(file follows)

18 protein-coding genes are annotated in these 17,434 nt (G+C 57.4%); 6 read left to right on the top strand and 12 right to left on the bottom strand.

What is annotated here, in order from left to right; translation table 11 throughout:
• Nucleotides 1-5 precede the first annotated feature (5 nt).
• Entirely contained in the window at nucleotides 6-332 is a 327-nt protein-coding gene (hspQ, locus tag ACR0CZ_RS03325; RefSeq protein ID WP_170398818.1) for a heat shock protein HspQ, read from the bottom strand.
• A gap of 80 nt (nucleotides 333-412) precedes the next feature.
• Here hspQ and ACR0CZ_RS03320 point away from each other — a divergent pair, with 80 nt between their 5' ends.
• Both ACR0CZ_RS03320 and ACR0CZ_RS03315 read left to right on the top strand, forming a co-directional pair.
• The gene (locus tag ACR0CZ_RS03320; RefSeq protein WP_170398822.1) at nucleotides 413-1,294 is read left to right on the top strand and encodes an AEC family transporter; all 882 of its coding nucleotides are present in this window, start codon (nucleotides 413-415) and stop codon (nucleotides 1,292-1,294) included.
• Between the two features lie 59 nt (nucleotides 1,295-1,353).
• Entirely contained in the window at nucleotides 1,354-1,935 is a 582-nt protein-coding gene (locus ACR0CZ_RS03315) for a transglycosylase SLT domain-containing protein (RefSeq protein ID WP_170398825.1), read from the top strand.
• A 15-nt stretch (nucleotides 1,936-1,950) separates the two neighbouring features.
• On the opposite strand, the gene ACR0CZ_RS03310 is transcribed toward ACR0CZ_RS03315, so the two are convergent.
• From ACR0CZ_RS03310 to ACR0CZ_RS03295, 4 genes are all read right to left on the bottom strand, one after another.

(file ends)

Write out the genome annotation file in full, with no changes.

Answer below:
18 protein-coding genes are annotated in these 17,434 nt (G+C 57.4%); 6 read left to right on the top strand and 12 right to left on the bottom strand.

What is annotated here, in order from left to right; translation table 11 throughout:
• Nucleotides 1-5 precede the first annotated feature (5 nt).
• Entirely contained in the window at nucleotides 6-332 is a 327-nt protein-coding gene (hspQ, locus tag ACR0CZ_RS03325; RefSeq protein ID WP_170398818.1) for a heat shock protein HspQ, read from the bottom strand.
• A gap of 80 nt (nucleotides 333-412) precedes the next feature.
• Here hspQ and ACR0CZ_RS03320 point away from each other — a divergent pair, with 80 nt between their 5' ends.
• Both ACR0CZ_RS03320 and ACR0CZ_RS03315 read left to right on the top strand, forming a co-directional pair.
• The gene (locus tag ACR0CZ_RS03320; RefSeq protein WP_170398822.1) at nucleotides 413-1,294 is read left to right on the top strand and encodes an AEC family transporter; all 882 of its coding nucleotides are present in this window, start codon (nucleotides 413-415) and stop codon (nucleotides 1,292-1,294) included.
• Between the two features lie 59 nt (nucleotides 1,295-1,353).
• Entirely contained in the window at nucleotides 1,354-1,935 is a 582-nt protein-coding gene (locus ACR0CZ_RS03315) for a transglycosylase SLT domain-containing protein (RefSeq protein ID WP_170398825.1), read from the top strand.
• A 15-nt stretch (nucleotides 1,936-1,950) separates the two neighbouring features.
• On the opposite strand, the gene ACR0CZ_RS03310 is transcribed toward ACR0CZ_RS03315, so the two are convergent.
• From ACR0CZ_RS03310 to ACR0CZ_RS03295, 4 genes are all read right to left on the bottom strand, one after another.